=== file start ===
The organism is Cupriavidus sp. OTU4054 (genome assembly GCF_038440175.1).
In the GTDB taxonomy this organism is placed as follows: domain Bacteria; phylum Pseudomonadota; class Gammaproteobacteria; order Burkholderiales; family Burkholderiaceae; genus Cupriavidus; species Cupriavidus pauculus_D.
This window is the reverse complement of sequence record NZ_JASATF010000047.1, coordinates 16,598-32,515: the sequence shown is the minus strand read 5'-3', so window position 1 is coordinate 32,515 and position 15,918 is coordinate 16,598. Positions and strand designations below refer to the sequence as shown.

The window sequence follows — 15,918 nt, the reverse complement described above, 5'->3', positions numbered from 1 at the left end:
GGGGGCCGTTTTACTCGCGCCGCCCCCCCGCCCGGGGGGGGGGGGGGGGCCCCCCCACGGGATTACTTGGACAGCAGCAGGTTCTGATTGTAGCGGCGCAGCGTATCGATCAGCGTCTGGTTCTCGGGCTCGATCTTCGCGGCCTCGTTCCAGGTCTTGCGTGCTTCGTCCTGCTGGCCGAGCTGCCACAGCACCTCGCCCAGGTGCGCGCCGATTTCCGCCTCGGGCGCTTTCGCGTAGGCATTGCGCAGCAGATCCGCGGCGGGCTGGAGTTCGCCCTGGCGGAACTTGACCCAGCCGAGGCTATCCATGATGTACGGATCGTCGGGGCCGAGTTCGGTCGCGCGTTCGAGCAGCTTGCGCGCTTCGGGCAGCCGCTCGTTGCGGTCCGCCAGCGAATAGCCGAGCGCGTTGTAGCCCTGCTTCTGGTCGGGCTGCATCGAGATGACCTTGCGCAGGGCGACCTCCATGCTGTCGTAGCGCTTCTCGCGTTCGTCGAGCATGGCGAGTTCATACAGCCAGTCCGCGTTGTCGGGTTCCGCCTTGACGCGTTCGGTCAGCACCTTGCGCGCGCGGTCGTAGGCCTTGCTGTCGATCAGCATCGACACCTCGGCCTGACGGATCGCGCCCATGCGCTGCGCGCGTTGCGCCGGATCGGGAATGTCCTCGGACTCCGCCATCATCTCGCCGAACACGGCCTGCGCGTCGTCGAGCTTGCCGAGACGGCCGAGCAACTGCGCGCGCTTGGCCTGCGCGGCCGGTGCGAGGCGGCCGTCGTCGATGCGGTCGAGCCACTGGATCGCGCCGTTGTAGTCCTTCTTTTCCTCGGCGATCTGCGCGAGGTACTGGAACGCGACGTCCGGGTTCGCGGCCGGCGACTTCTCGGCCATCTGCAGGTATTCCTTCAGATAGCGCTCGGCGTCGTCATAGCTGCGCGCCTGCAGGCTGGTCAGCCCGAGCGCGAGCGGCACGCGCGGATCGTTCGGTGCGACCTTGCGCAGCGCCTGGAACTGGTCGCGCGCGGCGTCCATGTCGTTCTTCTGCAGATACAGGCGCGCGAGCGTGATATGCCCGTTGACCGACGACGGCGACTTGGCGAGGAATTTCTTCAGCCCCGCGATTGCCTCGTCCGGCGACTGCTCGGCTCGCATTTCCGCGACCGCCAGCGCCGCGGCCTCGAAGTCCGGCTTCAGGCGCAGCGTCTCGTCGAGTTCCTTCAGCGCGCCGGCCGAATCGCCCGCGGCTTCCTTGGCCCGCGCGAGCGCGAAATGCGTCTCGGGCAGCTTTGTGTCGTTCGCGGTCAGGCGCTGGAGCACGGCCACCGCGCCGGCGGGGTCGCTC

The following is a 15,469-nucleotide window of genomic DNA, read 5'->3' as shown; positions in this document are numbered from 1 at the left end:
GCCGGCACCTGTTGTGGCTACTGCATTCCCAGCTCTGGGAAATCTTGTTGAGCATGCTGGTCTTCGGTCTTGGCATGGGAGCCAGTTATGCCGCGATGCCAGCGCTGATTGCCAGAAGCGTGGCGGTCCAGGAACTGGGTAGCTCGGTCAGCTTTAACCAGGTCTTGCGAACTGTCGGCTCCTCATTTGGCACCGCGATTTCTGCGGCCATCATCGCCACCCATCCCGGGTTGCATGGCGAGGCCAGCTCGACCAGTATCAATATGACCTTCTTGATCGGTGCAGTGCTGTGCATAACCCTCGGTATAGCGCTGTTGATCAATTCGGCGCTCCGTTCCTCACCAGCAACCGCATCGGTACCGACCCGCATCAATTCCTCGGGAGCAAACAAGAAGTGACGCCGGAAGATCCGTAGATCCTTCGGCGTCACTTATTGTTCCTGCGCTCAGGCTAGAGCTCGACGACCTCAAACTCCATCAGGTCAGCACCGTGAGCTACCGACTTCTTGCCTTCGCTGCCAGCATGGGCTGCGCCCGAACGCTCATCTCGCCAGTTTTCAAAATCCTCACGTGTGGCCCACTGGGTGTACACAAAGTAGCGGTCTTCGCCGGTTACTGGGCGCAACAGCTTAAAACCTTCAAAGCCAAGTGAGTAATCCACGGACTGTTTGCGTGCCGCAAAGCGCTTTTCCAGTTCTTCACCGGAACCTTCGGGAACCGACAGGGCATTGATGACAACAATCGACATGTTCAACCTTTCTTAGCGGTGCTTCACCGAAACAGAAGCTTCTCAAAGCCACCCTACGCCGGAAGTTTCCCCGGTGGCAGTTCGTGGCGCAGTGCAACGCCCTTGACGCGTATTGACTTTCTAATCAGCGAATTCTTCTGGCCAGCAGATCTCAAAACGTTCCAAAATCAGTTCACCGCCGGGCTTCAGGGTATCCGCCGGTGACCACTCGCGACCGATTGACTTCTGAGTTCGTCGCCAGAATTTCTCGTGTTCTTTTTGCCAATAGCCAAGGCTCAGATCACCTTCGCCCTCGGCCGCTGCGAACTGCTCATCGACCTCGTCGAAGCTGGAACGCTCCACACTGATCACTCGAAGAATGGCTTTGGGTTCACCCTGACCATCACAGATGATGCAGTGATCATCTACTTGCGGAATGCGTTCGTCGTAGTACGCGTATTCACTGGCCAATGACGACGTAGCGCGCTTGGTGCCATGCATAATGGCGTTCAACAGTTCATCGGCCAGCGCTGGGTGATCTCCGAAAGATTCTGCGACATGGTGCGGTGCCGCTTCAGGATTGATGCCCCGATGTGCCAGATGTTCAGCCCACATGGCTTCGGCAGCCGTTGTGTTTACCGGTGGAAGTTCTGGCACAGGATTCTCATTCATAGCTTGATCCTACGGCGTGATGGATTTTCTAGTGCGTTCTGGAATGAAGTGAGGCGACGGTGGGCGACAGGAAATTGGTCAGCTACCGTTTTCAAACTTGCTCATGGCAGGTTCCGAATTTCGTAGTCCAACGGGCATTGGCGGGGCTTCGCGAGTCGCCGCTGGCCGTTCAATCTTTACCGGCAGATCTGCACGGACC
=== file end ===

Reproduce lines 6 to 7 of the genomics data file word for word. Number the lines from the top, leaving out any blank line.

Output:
The following is a 15,469-nucleotide window of genomic DNA, read 5'->3' as shown; positions in this document are numbered from 1 at the left end:
GCCGGCACCTGTTGTGGCTACTGCATTCCCAGCTCTGGGAAATCTTGTTGAGCATGCTGGTCTTCGGTCTTGGCATGGGAGCCAGTTATGCCGCGATGCCAGCGCTGATTGCCAGAAGCGTGGCGGTCCAGGAACTGGGTAGCTCGGTCAGCTTTAACCAGGTCTTGCGAACTGTCGGCTCCTCATTTGGCACCGCGATTTCTGCGGCCATCATCGCCACCCATCCCGGGTTGCATGGCGAGGCCAGCTCGACCAGTATCAATATGACCTTCTTGATCGGTGCAGTGCTGTGCATAACCCTCGGTATAGCGCTGTTGATCAATTCGGCGCTCCGTTCCTCACCAGCAACCGCATCGGTACCGACCCGCATCAATTCCTCGGGAGCAAACAAGAAGTGACGCCGGAAGATCCGTAGATCCTTCGGCGTCACTTATTGTTCCTGCGCTCAGGCTAGAGCTCGACGACCTCAAACTCCATCAGGTCAGCACCGTGAGCTACCGACTTCTTGCCTTCGCTGCCAGCATGGGCTGCGCCCGAACGCTCATCTCGCCAGTTTTCAAAATCCTCACGTGTGGCCCACTGGGTGTACACAAAGTAGCGGTCTTCGCCGGTTACTGGGCGCAACAGCTTAAAACCTTCAAAGCCAAGTGAGTAATCCACGGACTGTTTGCGTGCCGCAAAGCGCTTTTCCAGTTCTTCACCGGAACCTTCGGGAACCGACAGGGCATTGATGACAACAATCGACATGTTCAACCTTTCTTAGCGGTGCTTCACCGAAACAGAAGCTTCTCAAAGCCACCCTACGCCGGAAGTTTCCCCGGTGGCAGTTCGTGGCGCAGTGCAACGCCCTTGACGCGTATTGACTTTCTAATCAGCGAATTCTTCTGGCCAGCAGATCTCAAAACGTTCCAAAATCAGTTCACCGCCGGGCTTCAGGGTATCCGCCGGTGACCACTCGCGACCGATTGACTTCTGAGTTCGTCGCCAGAATTTCTCGTGTTCTTTTTGCCAATAGCCAAGGCTCAGATCACCTTCGCCCTCGGCCGCTGCGAACTGCTCATCGACCTCGTCGAAGCTGGAACGCTCCACACTGATCACTCGAAGAATGGCTTTGGGTTCACCCTGACCATCACAGATGATGCAGTGATCATCTACTTGCGGAATGCGTTCGTCGTAGTACGCGTATTCACTGGCCAATGACGACGTAGCGCGCTTGGTGCCATGCATAATGGCGTTCAACAGTTCATCGGCCAGCGCTGGGTGATCTCCGAAAGATTCTGCGACATGGTGCGGTGCCGCTTCAGGATTGATGCCCCGATGTGCCAGATGTTCAGCCCACATGGCTTCGGCAGCCGTTGTGTTTACCGGTGGAAGTTCTGGCACAGGATTCTCATTCATAGCTTGATCCTACGGCGTGATGGATTTTCTAGTGCGTTCTGGAATGAAGTGAGGCGACGGTGGGCGACAGGAAATTGGTCAGCTACCGTTTTCAAACTTGCTCATGGCAGGTTCCGAATTTCGTAGTCCAACGGGCATTGGCGGGGCTTCGCGAGTCGCCGCTGGCCGTTCAATCTTTACCGGCAGATCTGCACGGACC